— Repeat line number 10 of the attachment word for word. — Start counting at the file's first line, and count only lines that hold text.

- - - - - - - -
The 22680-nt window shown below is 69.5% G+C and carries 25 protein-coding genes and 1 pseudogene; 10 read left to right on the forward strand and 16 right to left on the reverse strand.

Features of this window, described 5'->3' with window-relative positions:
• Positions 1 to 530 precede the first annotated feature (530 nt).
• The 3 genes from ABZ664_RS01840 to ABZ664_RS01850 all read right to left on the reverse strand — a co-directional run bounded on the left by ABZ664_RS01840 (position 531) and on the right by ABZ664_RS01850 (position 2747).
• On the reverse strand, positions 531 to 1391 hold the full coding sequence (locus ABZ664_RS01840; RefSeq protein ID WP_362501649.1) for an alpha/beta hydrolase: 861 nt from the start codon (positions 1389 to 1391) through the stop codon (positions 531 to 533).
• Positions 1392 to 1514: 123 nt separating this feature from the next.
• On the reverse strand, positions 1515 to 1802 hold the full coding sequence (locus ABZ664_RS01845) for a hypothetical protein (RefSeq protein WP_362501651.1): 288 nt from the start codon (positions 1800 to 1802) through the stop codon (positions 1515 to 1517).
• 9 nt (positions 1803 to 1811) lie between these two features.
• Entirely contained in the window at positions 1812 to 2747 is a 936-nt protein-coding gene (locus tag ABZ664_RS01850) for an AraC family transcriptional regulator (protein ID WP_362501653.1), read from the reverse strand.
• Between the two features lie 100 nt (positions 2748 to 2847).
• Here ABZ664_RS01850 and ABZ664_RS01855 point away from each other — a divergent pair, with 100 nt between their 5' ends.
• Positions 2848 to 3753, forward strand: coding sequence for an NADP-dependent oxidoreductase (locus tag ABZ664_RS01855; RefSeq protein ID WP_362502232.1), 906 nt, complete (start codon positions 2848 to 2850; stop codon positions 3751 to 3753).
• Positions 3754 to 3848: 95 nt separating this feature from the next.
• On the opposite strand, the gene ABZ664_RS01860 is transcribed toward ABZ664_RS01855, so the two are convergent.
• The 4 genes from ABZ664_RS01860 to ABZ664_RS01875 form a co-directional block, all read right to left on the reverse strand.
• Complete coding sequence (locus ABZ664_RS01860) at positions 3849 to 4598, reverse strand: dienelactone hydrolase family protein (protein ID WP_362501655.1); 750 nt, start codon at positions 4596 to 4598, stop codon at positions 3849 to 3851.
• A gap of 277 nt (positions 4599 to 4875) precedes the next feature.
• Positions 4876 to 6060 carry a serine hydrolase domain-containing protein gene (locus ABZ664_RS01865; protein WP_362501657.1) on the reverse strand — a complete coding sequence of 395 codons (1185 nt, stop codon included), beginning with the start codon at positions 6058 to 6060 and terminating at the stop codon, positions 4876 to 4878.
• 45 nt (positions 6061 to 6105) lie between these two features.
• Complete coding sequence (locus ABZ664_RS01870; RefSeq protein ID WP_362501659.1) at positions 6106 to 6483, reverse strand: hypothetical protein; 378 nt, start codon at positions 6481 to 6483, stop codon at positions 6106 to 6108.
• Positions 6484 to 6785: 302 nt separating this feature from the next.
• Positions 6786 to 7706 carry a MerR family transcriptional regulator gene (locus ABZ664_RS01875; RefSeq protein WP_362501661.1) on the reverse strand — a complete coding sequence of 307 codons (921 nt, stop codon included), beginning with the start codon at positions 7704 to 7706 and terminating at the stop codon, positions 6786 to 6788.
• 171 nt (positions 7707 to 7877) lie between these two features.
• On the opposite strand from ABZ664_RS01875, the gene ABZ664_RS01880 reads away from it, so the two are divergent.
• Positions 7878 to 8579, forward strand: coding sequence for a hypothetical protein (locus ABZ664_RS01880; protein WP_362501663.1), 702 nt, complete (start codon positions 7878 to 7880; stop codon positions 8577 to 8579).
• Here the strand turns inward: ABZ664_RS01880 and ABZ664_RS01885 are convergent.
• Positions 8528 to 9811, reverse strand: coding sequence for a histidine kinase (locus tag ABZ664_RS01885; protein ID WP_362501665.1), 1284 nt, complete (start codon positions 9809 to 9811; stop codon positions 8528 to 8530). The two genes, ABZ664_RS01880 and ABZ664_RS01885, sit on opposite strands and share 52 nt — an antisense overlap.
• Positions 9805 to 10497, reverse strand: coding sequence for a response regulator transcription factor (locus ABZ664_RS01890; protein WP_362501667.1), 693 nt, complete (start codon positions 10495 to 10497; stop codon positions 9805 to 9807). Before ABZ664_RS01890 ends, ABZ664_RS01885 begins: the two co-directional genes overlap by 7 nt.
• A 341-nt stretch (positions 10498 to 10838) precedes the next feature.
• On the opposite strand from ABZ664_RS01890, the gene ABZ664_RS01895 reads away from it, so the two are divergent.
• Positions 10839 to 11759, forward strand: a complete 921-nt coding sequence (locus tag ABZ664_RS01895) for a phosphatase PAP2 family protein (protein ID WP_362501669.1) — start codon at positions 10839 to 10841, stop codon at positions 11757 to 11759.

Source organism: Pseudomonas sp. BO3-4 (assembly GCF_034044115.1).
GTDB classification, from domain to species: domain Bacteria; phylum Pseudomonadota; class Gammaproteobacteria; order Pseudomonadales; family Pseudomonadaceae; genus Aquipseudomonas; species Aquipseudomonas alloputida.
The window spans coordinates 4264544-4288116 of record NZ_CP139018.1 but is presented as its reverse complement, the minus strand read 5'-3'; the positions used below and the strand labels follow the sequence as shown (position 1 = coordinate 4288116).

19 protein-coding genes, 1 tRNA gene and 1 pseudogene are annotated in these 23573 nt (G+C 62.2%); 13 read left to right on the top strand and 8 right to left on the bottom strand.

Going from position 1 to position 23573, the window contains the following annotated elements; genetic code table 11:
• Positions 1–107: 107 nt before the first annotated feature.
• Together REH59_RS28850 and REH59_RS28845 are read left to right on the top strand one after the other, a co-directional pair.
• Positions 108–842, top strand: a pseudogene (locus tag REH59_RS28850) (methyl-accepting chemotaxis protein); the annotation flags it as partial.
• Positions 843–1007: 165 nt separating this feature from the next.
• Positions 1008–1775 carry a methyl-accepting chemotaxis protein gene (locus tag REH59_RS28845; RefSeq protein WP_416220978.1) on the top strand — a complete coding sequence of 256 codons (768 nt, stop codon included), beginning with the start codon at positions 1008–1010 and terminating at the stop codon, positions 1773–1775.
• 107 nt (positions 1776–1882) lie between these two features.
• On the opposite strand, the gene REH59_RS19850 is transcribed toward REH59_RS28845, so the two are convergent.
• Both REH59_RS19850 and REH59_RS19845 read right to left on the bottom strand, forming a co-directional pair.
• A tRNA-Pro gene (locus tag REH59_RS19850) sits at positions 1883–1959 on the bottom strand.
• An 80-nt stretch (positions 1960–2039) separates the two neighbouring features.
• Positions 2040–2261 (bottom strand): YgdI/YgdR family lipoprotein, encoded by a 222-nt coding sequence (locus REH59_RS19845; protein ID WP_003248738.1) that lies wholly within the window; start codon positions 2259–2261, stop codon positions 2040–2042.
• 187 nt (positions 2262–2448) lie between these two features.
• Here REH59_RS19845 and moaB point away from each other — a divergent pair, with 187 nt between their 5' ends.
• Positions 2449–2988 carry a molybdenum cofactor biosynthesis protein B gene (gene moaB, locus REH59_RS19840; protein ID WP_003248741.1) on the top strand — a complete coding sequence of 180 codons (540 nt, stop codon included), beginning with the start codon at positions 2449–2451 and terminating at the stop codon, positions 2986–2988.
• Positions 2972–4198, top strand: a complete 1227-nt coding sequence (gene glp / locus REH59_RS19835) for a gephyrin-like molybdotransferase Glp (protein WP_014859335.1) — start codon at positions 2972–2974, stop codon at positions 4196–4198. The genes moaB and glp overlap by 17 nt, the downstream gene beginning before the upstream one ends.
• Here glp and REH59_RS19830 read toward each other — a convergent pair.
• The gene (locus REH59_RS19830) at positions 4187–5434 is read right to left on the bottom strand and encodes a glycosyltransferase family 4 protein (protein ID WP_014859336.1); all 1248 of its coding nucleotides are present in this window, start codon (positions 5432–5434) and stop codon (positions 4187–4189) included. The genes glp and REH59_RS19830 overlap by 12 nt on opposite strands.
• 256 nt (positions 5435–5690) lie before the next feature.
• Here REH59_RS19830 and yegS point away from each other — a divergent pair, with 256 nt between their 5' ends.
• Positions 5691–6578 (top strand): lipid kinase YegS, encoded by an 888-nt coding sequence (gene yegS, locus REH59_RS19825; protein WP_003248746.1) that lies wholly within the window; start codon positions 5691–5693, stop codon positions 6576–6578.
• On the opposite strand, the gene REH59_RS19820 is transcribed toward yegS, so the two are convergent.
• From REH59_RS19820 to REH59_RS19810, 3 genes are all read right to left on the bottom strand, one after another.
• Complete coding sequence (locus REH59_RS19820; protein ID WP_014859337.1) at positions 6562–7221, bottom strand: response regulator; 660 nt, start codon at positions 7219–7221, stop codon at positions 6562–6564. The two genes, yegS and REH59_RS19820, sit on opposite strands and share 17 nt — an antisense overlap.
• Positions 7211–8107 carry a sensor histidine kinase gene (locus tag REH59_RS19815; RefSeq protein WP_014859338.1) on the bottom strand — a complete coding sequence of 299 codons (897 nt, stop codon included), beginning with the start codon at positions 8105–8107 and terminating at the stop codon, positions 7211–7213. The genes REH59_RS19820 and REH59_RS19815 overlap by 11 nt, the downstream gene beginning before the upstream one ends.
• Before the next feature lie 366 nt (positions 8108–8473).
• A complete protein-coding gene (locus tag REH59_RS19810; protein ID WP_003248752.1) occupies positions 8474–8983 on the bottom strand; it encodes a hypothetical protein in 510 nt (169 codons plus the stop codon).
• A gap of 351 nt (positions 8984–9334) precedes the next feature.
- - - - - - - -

• Between the two features lie 100 nt (positions 2748 to 2847).